- The Russian ruble was the worst performing currency in the region this week, losing 15 basis points against the U.S. dollar. The ruble was under pressure due to a weaker oil price and the U.S. imposing a second round of sanctions on Russia for the poisoning of Skripal’s family in London last year.
- Consumer discretionary was the worst performing sector among eastern European markets this week.
- As the chart below illustrates, most counties in central Europe offer investors negative real rates. Russia is the outlier, still offering positive rates. The Russian ruble could appreciate against the U.S. dollar, supported by investors looking for higher yielding instruments. This comes even despite the U.S. imposing a second round of sanctions on Russia.
- Turkish equites rebounded from a low at the end of May, and over the long term still has plenty of room to appreciate as the Istanbul exchange trades well below the MSCI emerging market index. Investors will watch central bank decisions and the lira for further signs of stability.
- OTP Bank, a Hungarian lender, reported strong quarterly results, and expects further profit increases supported by the country’s strong economy and expansions across southeastern Europe. OTP has been considering buys from Albania to Moldovia.
- Brent crude oil slid into bear-market territory this week, as the U.S.-China trade disagreement threatened to expand into a currency war and lower oil demand. Lower oil prices could present a headwind for Russia’s economy, as oil sales are the country’s main source of income.
- The European’s Union’s top court could rule against Polish banks later this month in a case regarding potentially abusive clauses in the bank’s foreign-currency mortgage agreements. The issue of how to deal with Poland’s $32 billion of non-zloty loans, mostly denominated in Swiss francs, may return to haunt Polish lenders. Bank Millennium, Getin Bank and mBank are holding the largest amounts of Swiss franc loans.
- Germany’s economy likely shrank in the second quarter as the country’s industrial slowdown hampered growth. Bloomberg economists predict that Germany’s GDP will drop by 40 basis points in the second quester. Many investors see Germany as a locomotive of Europe, and when the locomotive is losing speed, it slows down the whole train.
- The best performing country in the region for the week was India, up 1.25 percent. Indian stocks advanced on optimism that the government may drop an increased tax on foreign investors registered as trusts, a step that had triggered a selloff by overseas investors.
- The best performing sector in Hong Kong’s Hang Seng Composite Index was telecommunications, down 45 basis points.
- Indonesia’s second quarter GDP reading clocked in at a 5.05 percent year-over-year pace, ever-so-slightly ahead of expectations and continuing to hold relatively steady.
- The worst performing country in the region for the week was the Philippines, down 3.39 percent. The nation reported 5.5 percent GDP growth in the second quarter on Thursday, the slowest in four years.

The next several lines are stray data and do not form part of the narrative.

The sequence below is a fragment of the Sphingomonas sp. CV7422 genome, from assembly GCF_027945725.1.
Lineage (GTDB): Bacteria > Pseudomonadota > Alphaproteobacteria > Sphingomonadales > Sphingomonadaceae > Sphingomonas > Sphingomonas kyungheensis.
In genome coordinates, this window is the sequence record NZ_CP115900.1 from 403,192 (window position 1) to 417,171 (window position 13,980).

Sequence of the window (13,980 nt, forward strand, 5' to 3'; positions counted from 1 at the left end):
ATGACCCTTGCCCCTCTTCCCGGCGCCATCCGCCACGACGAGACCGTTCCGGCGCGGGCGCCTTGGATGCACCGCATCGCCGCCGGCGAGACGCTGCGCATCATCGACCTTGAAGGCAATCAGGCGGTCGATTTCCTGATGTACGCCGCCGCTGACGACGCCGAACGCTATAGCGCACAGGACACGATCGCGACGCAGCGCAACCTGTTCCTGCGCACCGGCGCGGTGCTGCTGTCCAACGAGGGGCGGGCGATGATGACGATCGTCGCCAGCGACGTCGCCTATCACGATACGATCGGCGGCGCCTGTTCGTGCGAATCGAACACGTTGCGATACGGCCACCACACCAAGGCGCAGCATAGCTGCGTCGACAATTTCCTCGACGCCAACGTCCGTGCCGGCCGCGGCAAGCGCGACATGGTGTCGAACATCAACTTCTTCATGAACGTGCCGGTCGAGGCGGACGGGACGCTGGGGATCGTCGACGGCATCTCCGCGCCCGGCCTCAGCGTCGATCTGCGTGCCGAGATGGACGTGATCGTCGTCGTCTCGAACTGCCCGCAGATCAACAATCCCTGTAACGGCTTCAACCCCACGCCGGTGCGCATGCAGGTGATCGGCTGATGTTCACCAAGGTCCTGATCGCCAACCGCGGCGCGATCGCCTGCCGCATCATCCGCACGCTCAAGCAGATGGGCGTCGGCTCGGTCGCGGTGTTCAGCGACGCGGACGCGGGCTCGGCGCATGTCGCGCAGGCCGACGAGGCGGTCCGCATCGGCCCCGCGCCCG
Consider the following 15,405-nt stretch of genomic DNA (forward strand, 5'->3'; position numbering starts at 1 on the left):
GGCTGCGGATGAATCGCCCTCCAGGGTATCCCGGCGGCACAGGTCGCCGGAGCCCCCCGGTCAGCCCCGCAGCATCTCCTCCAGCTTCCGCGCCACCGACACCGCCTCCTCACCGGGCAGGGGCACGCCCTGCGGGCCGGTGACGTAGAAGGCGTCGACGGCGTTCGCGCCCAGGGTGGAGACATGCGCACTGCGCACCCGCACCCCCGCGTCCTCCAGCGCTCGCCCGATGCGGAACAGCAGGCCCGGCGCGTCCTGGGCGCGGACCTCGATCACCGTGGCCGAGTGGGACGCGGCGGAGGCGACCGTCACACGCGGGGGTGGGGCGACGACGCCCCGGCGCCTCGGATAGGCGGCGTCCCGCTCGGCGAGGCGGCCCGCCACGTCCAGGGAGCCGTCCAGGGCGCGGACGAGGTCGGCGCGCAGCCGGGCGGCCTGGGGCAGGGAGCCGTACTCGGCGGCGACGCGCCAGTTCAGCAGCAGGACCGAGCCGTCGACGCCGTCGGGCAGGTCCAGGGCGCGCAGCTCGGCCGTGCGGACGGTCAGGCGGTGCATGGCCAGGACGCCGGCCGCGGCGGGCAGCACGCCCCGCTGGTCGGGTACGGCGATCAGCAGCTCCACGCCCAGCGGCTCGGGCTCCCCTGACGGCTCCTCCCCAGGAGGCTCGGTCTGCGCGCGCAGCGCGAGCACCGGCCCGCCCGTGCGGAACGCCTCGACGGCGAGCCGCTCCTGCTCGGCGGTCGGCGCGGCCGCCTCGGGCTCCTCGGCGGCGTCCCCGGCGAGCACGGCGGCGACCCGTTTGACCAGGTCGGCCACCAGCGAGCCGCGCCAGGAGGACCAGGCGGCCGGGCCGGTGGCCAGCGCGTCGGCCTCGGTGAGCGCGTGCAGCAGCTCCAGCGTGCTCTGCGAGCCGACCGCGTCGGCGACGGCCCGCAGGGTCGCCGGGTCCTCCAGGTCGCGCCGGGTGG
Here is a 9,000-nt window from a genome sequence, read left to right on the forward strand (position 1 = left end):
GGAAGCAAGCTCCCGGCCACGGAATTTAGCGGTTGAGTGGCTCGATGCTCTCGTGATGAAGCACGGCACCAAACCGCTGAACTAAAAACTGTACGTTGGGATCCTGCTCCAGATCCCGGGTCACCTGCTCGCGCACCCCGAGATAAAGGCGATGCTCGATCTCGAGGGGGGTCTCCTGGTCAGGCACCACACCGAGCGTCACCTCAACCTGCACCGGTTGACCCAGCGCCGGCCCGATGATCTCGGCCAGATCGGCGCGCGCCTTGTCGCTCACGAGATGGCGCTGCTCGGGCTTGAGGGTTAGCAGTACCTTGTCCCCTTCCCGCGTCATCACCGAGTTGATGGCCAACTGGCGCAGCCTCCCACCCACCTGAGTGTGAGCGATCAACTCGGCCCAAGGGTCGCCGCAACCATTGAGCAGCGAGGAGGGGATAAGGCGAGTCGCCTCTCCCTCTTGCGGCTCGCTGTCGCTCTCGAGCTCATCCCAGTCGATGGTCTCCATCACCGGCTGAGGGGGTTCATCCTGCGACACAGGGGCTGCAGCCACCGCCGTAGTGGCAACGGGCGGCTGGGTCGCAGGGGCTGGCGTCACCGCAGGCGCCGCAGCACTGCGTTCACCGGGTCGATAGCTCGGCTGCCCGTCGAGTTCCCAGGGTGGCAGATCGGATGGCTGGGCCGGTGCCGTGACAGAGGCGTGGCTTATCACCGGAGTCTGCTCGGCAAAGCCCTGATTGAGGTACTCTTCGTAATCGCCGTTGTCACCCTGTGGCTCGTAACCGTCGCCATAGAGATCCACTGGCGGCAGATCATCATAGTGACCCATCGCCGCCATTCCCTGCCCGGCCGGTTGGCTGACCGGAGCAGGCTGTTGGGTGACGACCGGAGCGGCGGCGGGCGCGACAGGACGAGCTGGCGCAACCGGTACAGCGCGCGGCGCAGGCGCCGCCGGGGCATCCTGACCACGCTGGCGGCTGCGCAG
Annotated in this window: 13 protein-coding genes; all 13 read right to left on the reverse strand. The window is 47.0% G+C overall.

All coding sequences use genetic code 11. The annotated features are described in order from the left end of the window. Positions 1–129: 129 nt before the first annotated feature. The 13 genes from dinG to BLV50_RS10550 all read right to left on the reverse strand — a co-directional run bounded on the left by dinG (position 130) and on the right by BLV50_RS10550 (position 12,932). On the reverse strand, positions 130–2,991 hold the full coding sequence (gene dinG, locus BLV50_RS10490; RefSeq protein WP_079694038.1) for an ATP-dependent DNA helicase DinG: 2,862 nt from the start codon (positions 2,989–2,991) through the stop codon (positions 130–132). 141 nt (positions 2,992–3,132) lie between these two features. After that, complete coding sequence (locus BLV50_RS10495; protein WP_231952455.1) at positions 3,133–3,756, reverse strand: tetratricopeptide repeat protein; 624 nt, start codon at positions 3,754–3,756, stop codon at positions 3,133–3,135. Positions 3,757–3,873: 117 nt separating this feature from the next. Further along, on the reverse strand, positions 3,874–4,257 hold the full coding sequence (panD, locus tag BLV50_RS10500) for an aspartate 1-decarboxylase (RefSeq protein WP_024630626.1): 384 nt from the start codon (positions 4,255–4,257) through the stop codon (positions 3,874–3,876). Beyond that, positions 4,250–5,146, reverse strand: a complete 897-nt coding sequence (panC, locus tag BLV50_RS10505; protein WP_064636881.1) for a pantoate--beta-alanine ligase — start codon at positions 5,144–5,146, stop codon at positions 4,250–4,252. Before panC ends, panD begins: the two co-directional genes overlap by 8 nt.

- The worst performing sector in Hong Kong’s Hang Seng Composite Index this week was conglomerates, down 5.24 percent.
- The Caixin China Services PMI missed expectations this week, coming in at a still-expansionary 51.6, just shy of expectations for a 52.0 print and below the prior reading of 52.0. Recall also that late last week the official Manufacturing PMI, while contractionary, did beat expectations, firming at 49.7, up from 49.4 and ahead of an expected 49.6 print. The Caixin China Manufacturing PMI also beat late last week, clocking in at 49.9, ahead of expectations for a 49.5 reading and up from last month at 49.4.
- It remains possible that between now and the implementation of the new tariffs on China that the two sides could make more headway; talks are still currently scheduled for September, and top economic advisor Larry Kudlow has indicated that indeed, good things can still happen and there is a lot of time between now and September 1. The situation definitely regressed this week, but then again, one must ask: at what point in negotiations does one side take one step back in hopes of two steps forward? So long as talks remain ongoing, there remains a major opportunity for resolution and dramatic improvement in sentiment.
- U.S. Secretary of State Mike Pompeo indicated this week that the U.S. and North Korea “are planning for negotiations in a couple of weeks,” according to Bloomberg News report citing the AP.
- Global easing continues apace, as the central banks of New Zealand, India and Thailand all cut rates unexpectedly on Wednesday (see also: our Gold section…).
- If you track this piece weekly, you’ll know how long we’ve argued that the threat of a trade war must remain a threat until it isn’t, and, moreover, that the renminbi rising could also pose a problem. Well, welcome to this week, where the front page from Tuesday’s copy of The Wall Street Journal simply stated, and rather aptly summarized, “U.S., China Escalate Trade War.” Late last week you’ll recall President Trump announced impending implementation of new tariffs; over the weekend China let the yuan go into freefall through the big seven and the U.S. soon followed with a “Currency Manipulator” label. This does indeed make the situation more threatening overall. Bear in mind that if China weakens its currency, that weakness also affects other countries with which China does business, not only the United States.